This community gave me a lot more than I was able to give in return, because this community taught me that ordinary people, when working together, can do extraordinary things. This community taught me that everybody has a story to tell. That is important. This experience taught me that beneath the surface differences of people that there were common hopes and common dreams and common aspirations. Common values. That stitched us together as Americans. And so even though I, after three years, left for law school, the lessons that had been taught to me here as an organizer are ones that stayed with me. And effectively gave me the foundation for my subsequent political career and the themes that I would talk about as a state legislator and as a U.S. Senator and ultimately as president of the United States.
Now, I tell you that history because on the back end now of my presidency, now that it’s completed, I’m spending a lot of time thinking about what is the most important thing I can do for my next job? And what I’m convinced of is that although there are all kinds of issues that I care about and all kinds of issues that I intend to work on, the single most important thing I can do is to help in any way I can prepare the next generation of leadership to take up the baton and to take their own crack at changing the world. Because the one thing that I’m absolutely convinced of is that yes, we confront a whole range of challenges from economic inequality and lack of opportunity to a criminal justice system that too often is skewed in ways that are unproductive to climate change to, you know, issues related to violence. All those problems are serious. They’re daunting. But they’re not insolvable.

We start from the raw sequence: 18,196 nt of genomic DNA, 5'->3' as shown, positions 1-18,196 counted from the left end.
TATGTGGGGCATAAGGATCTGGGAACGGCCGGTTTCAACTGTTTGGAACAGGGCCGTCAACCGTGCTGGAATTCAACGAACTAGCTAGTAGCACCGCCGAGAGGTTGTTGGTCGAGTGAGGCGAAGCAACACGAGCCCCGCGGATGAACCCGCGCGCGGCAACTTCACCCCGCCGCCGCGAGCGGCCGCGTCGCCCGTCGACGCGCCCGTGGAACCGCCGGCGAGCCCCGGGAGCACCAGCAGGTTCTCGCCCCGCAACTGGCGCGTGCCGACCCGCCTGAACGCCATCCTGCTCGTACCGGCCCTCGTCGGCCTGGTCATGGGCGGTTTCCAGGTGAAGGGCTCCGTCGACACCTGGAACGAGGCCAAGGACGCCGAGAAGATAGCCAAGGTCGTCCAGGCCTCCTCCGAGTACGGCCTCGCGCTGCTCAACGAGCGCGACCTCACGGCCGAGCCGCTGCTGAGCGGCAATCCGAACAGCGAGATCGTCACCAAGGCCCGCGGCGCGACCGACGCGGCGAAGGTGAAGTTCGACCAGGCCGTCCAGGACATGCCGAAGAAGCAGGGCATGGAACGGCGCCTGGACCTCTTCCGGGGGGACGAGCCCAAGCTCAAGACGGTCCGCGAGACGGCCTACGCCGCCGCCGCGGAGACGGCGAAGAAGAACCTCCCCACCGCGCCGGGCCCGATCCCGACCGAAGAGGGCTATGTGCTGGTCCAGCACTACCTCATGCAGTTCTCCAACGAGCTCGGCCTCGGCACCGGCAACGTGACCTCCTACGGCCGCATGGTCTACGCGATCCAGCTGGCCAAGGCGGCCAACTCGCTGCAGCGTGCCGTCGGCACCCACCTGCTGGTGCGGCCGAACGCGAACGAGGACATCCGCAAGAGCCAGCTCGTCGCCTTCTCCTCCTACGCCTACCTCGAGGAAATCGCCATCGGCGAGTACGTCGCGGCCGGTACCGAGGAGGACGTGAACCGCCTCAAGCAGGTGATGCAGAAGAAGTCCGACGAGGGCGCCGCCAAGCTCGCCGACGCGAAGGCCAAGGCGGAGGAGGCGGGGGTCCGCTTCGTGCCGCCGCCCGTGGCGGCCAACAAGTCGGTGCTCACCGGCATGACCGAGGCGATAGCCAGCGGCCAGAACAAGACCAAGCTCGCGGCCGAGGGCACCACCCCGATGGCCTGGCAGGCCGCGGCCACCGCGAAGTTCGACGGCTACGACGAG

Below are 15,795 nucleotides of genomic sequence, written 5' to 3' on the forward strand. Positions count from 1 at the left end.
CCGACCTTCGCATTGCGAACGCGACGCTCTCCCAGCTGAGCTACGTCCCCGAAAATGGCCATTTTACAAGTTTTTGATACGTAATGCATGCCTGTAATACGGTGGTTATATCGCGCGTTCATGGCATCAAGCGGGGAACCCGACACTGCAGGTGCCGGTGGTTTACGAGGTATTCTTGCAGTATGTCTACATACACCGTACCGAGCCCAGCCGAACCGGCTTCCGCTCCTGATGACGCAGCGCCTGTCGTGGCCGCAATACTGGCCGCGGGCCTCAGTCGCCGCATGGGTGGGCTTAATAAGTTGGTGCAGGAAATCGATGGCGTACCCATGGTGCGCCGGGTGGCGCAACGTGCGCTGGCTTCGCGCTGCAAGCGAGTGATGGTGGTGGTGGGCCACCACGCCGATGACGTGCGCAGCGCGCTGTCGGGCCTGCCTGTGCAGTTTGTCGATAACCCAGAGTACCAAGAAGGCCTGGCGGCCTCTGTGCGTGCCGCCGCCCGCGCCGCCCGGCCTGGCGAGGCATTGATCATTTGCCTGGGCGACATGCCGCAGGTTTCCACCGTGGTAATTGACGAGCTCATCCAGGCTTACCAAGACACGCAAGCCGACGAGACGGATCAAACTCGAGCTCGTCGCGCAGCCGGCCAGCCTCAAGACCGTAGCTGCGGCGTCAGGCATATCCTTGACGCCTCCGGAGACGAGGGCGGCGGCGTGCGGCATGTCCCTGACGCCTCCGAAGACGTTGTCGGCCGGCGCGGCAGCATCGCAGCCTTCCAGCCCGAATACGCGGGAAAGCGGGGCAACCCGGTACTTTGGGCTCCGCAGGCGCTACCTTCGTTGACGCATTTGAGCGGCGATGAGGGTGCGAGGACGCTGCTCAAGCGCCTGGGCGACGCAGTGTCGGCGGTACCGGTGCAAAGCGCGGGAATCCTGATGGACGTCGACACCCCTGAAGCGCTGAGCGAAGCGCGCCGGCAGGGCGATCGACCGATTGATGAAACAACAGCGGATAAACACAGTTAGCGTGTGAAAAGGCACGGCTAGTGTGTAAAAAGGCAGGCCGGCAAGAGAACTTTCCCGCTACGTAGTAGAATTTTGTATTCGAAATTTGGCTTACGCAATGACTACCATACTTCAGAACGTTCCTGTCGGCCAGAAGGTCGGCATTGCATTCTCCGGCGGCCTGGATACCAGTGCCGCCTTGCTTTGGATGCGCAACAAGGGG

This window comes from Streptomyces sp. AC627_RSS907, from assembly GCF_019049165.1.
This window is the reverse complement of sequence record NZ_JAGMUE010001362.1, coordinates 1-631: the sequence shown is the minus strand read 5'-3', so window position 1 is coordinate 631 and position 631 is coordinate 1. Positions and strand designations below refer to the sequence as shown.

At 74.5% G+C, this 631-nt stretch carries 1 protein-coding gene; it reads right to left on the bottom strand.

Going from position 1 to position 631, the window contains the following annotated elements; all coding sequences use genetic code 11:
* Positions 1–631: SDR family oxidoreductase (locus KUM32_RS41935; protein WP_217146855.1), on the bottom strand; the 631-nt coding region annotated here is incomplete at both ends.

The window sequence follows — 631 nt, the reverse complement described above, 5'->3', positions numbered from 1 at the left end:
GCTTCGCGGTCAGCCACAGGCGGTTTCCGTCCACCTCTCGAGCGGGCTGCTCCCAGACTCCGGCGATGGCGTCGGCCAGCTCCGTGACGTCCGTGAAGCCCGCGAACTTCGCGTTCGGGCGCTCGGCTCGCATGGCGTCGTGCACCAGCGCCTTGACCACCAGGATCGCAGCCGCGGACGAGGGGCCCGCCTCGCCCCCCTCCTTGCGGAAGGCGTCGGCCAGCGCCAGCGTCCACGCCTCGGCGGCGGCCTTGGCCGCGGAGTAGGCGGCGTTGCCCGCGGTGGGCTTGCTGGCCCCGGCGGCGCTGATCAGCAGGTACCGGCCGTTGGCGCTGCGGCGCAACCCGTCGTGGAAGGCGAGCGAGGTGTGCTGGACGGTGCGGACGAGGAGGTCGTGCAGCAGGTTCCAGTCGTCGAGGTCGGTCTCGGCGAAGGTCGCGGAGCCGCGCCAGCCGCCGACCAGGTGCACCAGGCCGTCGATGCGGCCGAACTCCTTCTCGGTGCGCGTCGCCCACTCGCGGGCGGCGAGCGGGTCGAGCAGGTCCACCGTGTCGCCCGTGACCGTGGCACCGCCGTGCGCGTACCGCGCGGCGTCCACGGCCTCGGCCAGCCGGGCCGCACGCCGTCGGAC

What is preventing us from tackling them and making more progress really has to do with our politics and our civic life. It has to do with the fact that because of things like political gerrymandering our parties have moved further and further apart and it’s harder and harder to find common ground. Because of money and politics. Special interests dominate the debates in Washington in ways that don’t match up with what the broad majority of Americans feel. Because of changes in the media, we now have a situation in which everybody’s listening to people who already agree with them and are further and further reinforcing their own realities to the neglect of a common reality that allows us to have a healthy debate and then try to find common ground and actually move solutions forward.